Sharda panel slams centre’s skill development scheme, says ‘well-defined’ role missing

Updated on Jun 29, 2017 04:06 PM IST

Launched in July 2015 by Prime Minister Narendra Modi, the scheme — with a corpus of Rs 6,000 crore, aimed at training 2.4 million youth in the first phase — is marred with overlaps in roles and responsibilities across some of its departments.

Prime Minister Narendra Modi visiting the exhibition on the National Skill Development Mission, in New Delhi on July 15, 2015.(Virendra Singh Gosain/Hindustan Times)
Prime Minister Narendra Modi visiting the exhibition on the National Skill Development Mission, in New Delhi on July 15, 2015.(Virendra Singh Gosain/Hindustan Times)
Hindustan Times, New Delhi | By

The skill development programme has not only failed to position itself in the right place but has also faltered in establishing the exact role of the industry, government agencies and other stakeholders, a government-appointed committee has observed.

“The skill ecosystem is still emerging and has not taken a final shape in terms of positioning and exact role of and responsibility of participating institutions with well-defined processes and functions, considering various best international and national practices in skill domain,” said the five-member committee headed by Sharda Prasad, former director general of general employment and training in the ministry of labour and employment. The report was made public last Thursday.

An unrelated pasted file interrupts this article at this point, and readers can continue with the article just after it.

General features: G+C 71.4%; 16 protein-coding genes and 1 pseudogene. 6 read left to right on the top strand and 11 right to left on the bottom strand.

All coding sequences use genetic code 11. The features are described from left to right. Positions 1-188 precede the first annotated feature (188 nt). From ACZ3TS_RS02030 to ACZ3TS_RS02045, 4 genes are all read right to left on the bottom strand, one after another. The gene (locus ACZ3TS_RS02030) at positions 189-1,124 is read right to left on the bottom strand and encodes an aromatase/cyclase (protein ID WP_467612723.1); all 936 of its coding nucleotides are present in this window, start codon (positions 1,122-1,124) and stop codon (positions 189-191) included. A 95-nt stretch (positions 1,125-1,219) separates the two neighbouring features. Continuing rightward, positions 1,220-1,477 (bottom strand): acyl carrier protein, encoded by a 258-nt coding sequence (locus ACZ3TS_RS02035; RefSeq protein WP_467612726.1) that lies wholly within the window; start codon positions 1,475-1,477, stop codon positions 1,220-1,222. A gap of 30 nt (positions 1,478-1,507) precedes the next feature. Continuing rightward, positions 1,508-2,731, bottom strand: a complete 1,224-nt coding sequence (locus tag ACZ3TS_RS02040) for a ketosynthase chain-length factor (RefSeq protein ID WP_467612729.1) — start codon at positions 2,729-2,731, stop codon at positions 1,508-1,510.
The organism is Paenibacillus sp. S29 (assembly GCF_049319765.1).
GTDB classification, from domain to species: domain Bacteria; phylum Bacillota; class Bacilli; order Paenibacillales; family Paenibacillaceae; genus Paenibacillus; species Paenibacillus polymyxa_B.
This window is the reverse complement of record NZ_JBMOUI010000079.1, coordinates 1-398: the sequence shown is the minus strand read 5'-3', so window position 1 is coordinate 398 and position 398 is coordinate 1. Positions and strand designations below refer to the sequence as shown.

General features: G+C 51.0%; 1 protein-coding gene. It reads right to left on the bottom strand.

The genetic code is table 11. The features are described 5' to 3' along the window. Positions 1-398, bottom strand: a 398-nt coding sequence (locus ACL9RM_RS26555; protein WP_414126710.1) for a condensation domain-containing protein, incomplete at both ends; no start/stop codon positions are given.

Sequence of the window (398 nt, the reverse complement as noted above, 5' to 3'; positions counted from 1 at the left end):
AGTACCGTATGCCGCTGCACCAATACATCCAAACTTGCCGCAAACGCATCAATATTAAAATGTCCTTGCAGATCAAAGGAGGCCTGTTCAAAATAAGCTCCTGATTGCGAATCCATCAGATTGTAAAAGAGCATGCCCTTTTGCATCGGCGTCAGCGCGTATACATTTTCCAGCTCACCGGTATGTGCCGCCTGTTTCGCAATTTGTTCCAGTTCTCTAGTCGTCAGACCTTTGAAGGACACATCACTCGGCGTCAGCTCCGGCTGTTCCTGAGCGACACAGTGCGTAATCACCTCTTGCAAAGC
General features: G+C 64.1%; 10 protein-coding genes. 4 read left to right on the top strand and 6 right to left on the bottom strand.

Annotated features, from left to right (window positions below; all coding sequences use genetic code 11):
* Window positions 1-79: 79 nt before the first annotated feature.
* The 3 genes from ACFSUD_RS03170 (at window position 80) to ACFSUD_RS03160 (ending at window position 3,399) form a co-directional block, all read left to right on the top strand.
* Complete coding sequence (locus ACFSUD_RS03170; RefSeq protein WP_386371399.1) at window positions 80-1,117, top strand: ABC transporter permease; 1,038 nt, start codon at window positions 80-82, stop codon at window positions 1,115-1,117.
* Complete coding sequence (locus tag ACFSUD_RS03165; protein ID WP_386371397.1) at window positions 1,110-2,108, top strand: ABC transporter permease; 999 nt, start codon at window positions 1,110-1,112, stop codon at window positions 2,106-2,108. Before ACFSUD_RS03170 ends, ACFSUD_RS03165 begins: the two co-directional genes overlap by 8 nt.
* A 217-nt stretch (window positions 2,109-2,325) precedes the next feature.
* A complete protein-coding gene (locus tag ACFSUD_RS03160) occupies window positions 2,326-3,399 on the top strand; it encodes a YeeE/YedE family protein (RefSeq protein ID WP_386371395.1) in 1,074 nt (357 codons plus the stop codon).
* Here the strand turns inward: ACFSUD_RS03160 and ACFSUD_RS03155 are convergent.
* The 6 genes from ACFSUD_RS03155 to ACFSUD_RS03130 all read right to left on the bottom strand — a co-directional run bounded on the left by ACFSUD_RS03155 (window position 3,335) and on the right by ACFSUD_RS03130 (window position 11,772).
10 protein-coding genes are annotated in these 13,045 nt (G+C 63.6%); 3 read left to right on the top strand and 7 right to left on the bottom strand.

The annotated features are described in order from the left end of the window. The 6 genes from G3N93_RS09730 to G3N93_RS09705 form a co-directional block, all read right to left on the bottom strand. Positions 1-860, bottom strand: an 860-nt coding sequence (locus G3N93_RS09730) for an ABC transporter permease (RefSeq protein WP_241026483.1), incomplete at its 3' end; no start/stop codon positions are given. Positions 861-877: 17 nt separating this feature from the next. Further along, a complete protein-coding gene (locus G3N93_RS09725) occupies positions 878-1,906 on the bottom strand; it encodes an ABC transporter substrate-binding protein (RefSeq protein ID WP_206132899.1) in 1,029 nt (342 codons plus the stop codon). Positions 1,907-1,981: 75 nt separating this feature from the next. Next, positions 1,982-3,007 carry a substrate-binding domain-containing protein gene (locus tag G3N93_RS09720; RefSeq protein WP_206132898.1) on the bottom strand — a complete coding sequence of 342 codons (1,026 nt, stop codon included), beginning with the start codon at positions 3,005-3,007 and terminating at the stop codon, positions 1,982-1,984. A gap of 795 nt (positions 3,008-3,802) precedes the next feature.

Launched in July 2015 by Prime Minister Narendra Modi, the scheme — with a corpus of Rs 6,000 crore, aimed at training 2.4 million youth in the first phase — is marred with overlaps in roles and responsibilities across some of its departments.

The committee has suggested a merger of a majority of 40 sector skill councils (SSCs) running skill development centres to half their numbers.

In another serious observation, the report has pointed at apparent overlaps across formations such as the National Skill Development Corporation (NSDC), National Skill Development Authority (NSDA), National Skill Qualification committee (NSQC), National Council on Vocational Training (NCVT) and Directorate General of Training (DGT), and suggested that the ministry address such duplication.

On the dual role of institutions, the committee report hinted at the promoter verses regulator issue.

“An entity tasked to develop competencies should not participate in the examination of certification of the same competencies. An SSC develops competency and also tests and certifies the competency in short term training courses. Same is happening in long term courses as well. For this we advice to set up National Board of Assessment & Certification by NCVT,” the report stated.

The committee report stated that skill development cannot happen without developing a credible, sound, aspirational, national system, which is quality assured and internationally compatible.

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  • ABOUT THE AUTHOR

    Sanjeev K Ahuja writes on infrastructure, real-estate, government and civic issues. He has been a journalist for more than two decades, and headed HT’s Gurgaon bureau before moving to New Delhi.

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